• Cowboy Bebop at His Computer: Often in reviews, its stated that Jordan is attempting to join the Navy SEALs. However, in the flim, shes trying to join a fictional Navy special operations team. Although, this is understandable, since the Combined Reconnaissance Team is all too similar to the SEALs.
    • This one's a bit complicated, but it still holds true. The CRT is fictional, but many in the movie's universe refer to it as a SEAL Team, when in fact it is a combined arms spec ops unit that is made up mostly of SEALs. It's more an expy of the NSW Developement Group(known as Team 6) than anything.
  • The Determinator: Jordan
  • Do Not Do This Cool Thing: The film tries to make the argument that militaries should be completely gender integrated, including allowing women into spec ops. While it doesn't glorify sexism, yet it manages to make completely the opposite point during what is arguably the film's most powerful scene; the POW training scene. Lt. O'Neil is being brutally beaten up by Master Chief Urgayle in front of the other trainees to get information from them and even starts to cut off her pants as if he's about to rape her. O'Neil bravely refuses to break and demands that her comrades do not either. The problem? During this scene, the other trainees are clearly about to crack and start giving out information, and look at and make comments to Urgayle like he's a real prick, yet, as he points out, he is saving their lives. This is just an exercise, so there are great limits as to what Urgayle is allowed to do. If this scenario was real, a female spec ops troop would be used in the same way, and there would be no limits as to what her captors would be allowed to do, and they would probably not hesitate to do even more brutal things to her, including raping her, most likely causing the male troops to crack.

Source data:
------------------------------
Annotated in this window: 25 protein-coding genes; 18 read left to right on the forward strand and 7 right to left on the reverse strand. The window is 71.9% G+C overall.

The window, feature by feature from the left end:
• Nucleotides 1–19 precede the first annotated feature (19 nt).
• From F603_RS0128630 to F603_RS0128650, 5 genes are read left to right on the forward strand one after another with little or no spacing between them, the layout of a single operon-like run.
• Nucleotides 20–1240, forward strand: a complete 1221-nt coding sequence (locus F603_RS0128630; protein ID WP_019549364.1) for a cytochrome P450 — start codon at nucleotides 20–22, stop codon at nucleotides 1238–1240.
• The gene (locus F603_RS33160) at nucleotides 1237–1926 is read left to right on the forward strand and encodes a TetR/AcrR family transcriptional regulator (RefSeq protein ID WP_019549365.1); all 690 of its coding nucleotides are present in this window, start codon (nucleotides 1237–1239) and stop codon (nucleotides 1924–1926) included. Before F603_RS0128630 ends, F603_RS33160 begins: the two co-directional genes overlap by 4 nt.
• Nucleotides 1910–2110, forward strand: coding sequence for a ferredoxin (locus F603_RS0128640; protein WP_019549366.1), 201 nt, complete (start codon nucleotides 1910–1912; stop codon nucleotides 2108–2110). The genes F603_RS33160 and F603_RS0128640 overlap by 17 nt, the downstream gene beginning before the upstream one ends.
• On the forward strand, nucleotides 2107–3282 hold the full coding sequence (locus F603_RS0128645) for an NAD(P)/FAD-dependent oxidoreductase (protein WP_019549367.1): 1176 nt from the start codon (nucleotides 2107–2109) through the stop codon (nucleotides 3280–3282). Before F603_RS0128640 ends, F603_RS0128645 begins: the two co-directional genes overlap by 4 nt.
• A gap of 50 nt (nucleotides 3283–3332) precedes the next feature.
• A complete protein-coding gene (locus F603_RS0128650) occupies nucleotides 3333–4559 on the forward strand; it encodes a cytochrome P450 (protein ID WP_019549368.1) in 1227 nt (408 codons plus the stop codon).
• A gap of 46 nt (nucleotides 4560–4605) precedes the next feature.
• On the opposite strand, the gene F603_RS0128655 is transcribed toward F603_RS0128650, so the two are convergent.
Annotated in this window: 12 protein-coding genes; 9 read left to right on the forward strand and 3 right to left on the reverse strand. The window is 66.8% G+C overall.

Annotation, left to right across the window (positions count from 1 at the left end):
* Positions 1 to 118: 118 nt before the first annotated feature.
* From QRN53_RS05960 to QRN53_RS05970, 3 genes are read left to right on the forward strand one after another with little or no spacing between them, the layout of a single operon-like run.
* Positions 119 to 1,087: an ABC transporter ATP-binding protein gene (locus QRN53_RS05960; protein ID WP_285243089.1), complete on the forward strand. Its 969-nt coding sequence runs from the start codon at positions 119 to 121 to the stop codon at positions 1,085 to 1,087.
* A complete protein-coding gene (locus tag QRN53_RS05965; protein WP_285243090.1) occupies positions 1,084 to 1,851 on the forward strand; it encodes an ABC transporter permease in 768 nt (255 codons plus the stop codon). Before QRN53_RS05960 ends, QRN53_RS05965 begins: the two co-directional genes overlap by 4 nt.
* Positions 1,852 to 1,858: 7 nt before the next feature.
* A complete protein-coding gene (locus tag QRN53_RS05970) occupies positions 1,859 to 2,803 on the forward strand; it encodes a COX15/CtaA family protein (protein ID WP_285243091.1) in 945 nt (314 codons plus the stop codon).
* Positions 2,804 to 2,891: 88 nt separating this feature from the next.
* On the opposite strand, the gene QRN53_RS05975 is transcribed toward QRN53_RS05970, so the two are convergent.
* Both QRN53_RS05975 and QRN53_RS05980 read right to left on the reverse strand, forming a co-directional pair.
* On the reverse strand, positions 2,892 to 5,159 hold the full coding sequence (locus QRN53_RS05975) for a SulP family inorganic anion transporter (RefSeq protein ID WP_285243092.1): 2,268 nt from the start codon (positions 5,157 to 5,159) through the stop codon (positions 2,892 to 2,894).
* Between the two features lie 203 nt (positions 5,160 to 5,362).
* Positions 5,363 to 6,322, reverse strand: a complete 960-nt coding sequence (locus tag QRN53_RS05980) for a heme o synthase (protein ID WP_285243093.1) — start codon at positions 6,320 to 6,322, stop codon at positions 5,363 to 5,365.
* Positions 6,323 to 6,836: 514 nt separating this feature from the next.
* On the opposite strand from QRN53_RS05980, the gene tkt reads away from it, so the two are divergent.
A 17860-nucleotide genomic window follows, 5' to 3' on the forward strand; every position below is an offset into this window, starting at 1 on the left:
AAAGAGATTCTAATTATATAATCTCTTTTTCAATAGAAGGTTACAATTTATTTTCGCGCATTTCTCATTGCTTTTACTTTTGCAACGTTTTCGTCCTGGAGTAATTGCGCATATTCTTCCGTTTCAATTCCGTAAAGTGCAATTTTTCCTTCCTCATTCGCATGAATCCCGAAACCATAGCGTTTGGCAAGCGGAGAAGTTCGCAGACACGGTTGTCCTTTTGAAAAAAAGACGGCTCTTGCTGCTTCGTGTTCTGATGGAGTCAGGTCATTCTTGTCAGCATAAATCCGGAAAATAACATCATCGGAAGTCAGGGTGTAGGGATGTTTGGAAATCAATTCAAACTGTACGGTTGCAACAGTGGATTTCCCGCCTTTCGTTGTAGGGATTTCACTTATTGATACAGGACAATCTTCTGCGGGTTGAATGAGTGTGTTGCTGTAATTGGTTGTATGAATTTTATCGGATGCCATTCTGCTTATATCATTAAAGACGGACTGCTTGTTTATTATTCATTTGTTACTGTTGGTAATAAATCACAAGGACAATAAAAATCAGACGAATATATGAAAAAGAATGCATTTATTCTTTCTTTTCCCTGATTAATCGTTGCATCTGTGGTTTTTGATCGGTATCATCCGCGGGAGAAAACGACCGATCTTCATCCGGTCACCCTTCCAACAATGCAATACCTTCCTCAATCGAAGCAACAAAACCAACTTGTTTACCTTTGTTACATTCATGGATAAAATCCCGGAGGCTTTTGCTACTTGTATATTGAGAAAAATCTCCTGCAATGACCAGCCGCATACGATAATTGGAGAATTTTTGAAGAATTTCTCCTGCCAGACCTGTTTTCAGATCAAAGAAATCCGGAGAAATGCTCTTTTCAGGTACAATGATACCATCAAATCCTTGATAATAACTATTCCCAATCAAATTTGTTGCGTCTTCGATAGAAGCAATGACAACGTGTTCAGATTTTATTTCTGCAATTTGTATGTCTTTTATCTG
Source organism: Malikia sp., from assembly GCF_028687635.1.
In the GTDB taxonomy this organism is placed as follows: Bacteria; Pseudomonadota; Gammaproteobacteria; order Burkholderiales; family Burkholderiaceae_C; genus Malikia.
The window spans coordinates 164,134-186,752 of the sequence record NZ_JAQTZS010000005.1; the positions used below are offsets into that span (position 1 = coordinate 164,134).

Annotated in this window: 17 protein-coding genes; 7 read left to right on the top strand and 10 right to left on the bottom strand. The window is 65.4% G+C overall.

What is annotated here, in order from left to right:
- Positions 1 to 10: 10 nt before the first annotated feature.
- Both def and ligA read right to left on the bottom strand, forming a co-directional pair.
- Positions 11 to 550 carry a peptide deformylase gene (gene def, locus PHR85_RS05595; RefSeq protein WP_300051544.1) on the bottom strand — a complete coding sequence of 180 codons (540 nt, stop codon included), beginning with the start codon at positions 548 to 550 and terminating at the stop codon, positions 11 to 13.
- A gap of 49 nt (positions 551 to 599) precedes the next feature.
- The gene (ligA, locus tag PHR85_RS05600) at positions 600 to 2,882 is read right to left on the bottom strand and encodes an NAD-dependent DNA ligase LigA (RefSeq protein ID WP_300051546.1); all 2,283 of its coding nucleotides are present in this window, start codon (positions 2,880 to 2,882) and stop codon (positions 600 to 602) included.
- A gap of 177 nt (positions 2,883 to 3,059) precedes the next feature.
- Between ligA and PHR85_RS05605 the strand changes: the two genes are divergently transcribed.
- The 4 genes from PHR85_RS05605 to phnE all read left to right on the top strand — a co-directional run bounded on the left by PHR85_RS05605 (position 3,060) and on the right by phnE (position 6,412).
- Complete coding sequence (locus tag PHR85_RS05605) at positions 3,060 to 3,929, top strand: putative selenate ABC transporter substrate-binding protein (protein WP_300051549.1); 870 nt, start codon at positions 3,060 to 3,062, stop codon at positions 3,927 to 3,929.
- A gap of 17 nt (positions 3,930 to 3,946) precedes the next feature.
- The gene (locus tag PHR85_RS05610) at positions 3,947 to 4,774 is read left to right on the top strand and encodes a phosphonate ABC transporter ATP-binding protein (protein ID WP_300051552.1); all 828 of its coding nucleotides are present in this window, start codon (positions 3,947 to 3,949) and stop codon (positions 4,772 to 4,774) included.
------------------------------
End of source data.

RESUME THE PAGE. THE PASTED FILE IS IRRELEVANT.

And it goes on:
• The point is that this is what equality means - if you want women to be equals, you need to take them off the pedestal. While detractors might argue that this shows that integration shouldn't be attempted, an equally valid argument is that the men involved need to be further trained to not react in such a manner.
  • Double Standard: Jordan receives preferential treatment in her training at first such as being allowed an additional thirty seconds to finish a training course and being given an aid step for an obstacle, until she goes to her CO and points out that this is only making her male comrades resent her and defeats the purpose of the argument that women are equal, and demands it stop.
    • When Lt. Blondell, Jordan's physician, asks her why she's going through the training, Jordan asks if Blondell asks the men the same thing. Subverted, Blondell replies that she does ask the men the same question.
    • During the POW training the interrogation instructor doesn't want to harm Jordan, but Urgayle, understanding the necessity, has no such reservations and proceeds to beat her mercilessly, and even asks her while he has a headlock on her if he thinks they should treat the women differently to which Jordan screams, "Never!"
  • Drill Sergeant Nasty: Command Master Chief John James "Jack" Urgayle is a more sedate, erudite version, but no less nasty.